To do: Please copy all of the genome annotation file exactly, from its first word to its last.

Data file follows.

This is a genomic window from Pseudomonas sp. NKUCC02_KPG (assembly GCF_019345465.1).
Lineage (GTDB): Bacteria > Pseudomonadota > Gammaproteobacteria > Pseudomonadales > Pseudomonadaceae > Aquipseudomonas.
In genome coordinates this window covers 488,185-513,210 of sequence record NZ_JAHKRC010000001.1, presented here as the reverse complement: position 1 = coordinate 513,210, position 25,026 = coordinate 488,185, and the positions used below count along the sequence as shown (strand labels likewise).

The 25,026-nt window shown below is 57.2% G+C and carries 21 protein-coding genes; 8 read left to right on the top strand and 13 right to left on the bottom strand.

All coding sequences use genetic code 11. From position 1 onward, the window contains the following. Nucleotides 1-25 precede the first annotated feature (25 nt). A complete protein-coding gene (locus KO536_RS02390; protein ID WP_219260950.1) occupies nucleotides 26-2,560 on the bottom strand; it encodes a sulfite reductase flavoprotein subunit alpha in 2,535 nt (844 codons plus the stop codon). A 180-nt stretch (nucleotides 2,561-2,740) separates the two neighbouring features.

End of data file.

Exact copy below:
This is a genomic window from Pseudomonas sp. NKUCC02_KPG (assembly GCF_019345465.1).
Lineage (GTDB): Bacteria > Pseudomonadota > Gammaproteobacteria > Pseudomonadales > Pseudomonadaceae > Aquipseudomonas.
In genome coordinates this window covers 488,185-513,210 of sequence record NZ_JAHKRC010000001.1, presented here as the reverse complement: position 1 = coordinate 513,210, position 25,026 = coordinate 488,185, and the positions used below count along the sequence as shown (strand labels likewise).

The 25,026-nt window shown below is 57.2% G+C and carries 21 protein-coding genes; 8 read left to right on the top strand and 13 right to left on the bottom strand.

All coding sequences use genetic code 11. From position 1 onward, the window contains the following. Nucleotides 1-25 precede the first annotated feature (25 nt). A complete protein-coding gene (locus KO536_RS02390; protein ID WP_219260950.1) occupies nucleotides 26-2,560 on the bottom strand; it encodes a sulfite reductase flavoprotein subunit alpha in 2,535 nt (844 codons plus the stop codon). A 180-nt stretch (nucleotides 2,561-2,740) separates the two neighbouring features.